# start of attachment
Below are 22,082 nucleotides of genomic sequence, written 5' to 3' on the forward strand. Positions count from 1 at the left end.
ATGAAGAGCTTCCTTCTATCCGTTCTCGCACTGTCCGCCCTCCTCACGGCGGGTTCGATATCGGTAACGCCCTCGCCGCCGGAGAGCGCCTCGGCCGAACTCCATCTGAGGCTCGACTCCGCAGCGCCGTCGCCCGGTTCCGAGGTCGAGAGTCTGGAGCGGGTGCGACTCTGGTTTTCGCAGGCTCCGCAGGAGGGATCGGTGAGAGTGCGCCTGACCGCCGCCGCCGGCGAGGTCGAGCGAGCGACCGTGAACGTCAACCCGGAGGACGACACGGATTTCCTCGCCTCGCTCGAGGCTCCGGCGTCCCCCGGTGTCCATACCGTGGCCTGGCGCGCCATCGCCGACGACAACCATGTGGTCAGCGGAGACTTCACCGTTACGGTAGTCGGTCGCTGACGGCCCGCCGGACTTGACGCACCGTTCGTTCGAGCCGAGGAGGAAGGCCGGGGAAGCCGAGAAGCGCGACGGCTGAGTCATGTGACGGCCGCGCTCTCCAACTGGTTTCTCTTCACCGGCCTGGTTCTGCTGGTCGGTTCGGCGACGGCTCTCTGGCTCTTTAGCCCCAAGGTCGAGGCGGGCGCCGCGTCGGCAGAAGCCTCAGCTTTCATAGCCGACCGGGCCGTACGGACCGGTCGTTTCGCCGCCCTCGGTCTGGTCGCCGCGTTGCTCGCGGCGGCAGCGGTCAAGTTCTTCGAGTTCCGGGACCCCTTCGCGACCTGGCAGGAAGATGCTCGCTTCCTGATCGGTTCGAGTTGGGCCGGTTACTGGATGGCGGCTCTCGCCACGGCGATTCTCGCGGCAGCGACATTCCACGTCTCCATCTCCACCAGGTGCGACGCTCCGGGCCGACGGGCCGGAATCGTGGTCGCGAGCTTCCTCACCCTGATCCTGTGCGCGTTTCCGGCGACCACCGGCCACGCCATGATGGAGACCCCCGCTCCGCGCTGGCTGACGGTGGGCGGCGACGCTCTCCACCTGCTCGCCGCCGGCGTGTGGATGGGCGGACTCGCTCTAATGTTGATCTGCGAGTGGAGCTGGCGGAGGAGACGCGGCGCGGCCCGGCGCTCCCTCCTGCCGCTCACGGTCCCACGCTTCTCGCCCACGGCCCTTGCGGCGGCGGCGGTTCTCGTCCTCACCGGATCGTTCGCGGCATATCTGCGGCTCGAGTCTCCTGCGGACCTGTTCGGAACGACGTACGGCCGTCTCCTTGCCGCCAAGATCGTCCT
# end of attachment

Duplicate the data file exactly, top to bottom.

Below are 22,082 nucleotides of genomic sequence, written 5' to 3' on the forward strand. Positions count from 1 at the left end.
ATGAAGAGCTTCCTTCTATCCGTTCTCGCACTGTCCGCCCTCCTCACGGCGGGTTCGATATCGGTAACGCCCTCGCCGCCGGAGAGCGCCTCGGCCGAACTCCATCTGAGGCTCGACTCCGCAGCGCCGTCGCCCGGTTCCGAGGTCGAGAGTCTGGAGCGGGTGCGACTCTGGTTTTCGCAGGCTCCGCAGGAGGGATCGGTGAGAGTGCGCCTGACCGCCGCCGCCGGCGAGGTCGAGCGAGCGACCGTGAACGTCAACCCGGAGGACGACACGGATTTCCTCGCCTCGCTCGAGGCTCCGGCGTCCCCCGGTGTCCATACCGTGGCCTGGCGCGCCATCGCCGACGACAACCATGTGGTCAGCGGAGACTTCACCGTTACGGTAGTCGGTCGCTGACGGCCCGCCGGACTTGACGCACCGTTCGTTCGAGCCGAGGAGGAAGGCCGGGGAAGCCGAGAAGCGCGACGGCTGAGTCATGTGACGGCCGCGCTCTCCAACTGGTTTCTCTTCACCGGCCTGGTTCTGCTGGTCGGTTCGGCGACGGCTCTCTGGCTCTTTAGCCCCAAGGTCGAGGCGGGCGCCGCGTCGGCAGAAGCCTCAGCTTTCATAGCCGACCGGGCCGTACGGACCGGTCGTTTCGCCGCCCTCGGTCTGGTCGCCGCGTTGCTCGCGGCGGCAGCGGTCAAGTTCTTCGAGTTCCGGGACCCCTTCGCGACCTGGCAGGAAGATGCTCGCTTCCTGATCGGTTCGAGTTGGGCCGGTTACTGGATGGCGGCTCTCGCCACGGCGATTCTCGCGGCAGCGACATTCCACGTCTCCATCTCCACCAGGTGCGACGCTCCGGGCCGACGGGCCGGAATCGTGGTCGCGAGCTTCCTCACCCTGATCCTGTGCGCGTTTCCGGCGACCACCGGCCACGCCATGATGGAGACCCCCGCTCCGCGCTGGCTGACGGTGGGCGGCGACGCTCTCCACCTGCTCGCCGCCGGCGTGTGGATGGGCGGACTCGCTCTAATGTTGATCTGCGAGTGGAGCTGGCGGAGGAGACGCGGCGCGGCCCGGCGCTCCCTCCTGCCGCTCACGGTCCCACGCTTCTCGCCCACGGCCCTTGCGGCGGCGGCGGTTCTCGTCCTCACCGGATCGTTCGCGGCATATCTGCGGCTCGAGTCTCCTGCGGACCTGTTCGGAACGACGTACGGCCGTCTCCTTGCCGCCAAGATCGTCCT